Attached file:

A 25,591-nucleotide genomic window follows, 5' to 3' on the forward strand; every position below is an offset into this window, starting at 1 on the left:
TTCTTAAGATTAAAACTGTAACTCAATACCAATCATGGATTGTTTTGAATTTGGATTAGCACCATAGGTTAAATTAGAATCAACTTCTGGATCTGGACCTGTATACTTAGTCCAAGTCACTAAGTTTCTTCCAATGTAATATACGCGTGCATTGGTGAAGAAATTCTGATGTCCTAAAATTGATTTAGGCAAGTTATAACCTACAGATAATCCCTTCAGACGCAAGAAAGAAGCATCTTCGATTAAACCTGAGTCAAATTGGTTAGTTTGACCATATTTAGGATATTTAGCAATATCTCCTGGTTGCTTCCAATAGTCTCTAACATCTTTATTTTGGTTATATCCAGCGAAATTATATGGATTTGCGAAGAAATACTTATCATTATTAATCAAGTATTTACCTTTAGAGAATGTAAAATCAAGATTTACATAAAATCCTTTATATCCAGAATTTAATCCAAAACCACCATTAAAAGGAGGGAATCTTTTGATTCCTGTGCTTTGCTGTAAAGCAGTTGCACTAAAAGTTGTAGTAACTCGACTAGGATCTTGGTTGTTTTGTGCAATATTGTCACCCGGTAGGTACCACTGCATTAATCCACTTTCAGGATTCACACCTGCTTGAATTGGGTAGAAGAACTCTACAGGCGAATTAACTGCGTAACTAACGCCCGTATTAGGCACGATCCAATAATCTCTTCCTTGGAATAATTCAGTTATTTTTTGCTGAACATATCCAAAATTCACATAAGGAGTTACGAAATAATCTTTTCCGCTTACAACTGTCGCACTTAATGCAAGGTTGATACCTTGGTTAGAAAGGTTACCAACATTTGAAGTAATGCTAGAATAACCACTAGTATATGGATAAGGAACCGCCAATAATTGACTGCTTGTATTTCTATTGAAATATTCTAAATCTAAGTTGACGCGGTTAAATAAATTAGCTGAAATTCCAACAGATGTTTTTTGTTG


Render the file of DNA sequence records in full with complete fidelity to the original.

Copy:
A 25,591-nucleotide genomic window follows, 5' to 3' on the forward strand; every position below is an offset into this window, starting at 1 on the left:
TTCTTAAGATTAAAACTGTAACTCAATACCAATCATGGATTGTTTTGAATTTGGATTAGCACCATAGGTTAAATTAGAATCAACTTCTGGATCTGGACCTGTATACTTAGTCCAAGTCACTAAGTTTCTTCCAATGTAATATACGCGTGCATTGGTGAAGAAATTCTGATGTCCTAAAATTGATTTAGGCAAGTTATAACCTACAGATAATCCCTTCAGACGCAAGAAAGAAGCATCTTCGATTAAACCTGAGTCAAATTGGTTAGTTTGACCATATTTAGGATATTTAGCAATATCTCCTGGTTGCTTCCAATAGTCTCTAACATCTTTATTTTGGTTATATCCAGCGAAATTATATGGATTTGCGAAGAAATACTTATCATTATTAATCAAGTATTTACCTTTAGAGAATGTAAAATCAAGATTTACATAAAATCCTTTATATCCAGAATTTAATCCAAAACCACCATTAAAAGGAGGGAATCTTTTGATTCCTGTGCTTTGCTGTAAAGCAGTTGCACTAAAAGTTGTAGTAACTCGACTAGGATCTTGGTTGTTTTGTGCAATATTGTCACCCGGTAGGTACCACTGCATTAATCCACTTTCAGGATTCACACCTGCTTGAATTGGGTAGAAGAACTCTACAGGCGAATTAACTGCGTAACTAACGCCCGTATTAGGCACGATCCAATAATCTCTTCCTTGGAATAATTCAGTTATTTTTTGCTGAACATATCCAAAATTCACATAAGGAGTTACGAAATAATCTTTTCCGCTTACAACTGTCGCACTTAATGCAAGGTTGATACCTTGGTTAGAAAGGTTACCAACATTTGAAGTAATGCTAGAATAACCACTAGTATATGGATAAGGAACCGCCAATAATTGACTGCTTGTATTTCTATTGAAATATTCTAAATCTAAGTTGACGCGGTTAAATAAATTAGCTGAAATTCCAACAGATGTTTTTTGTTG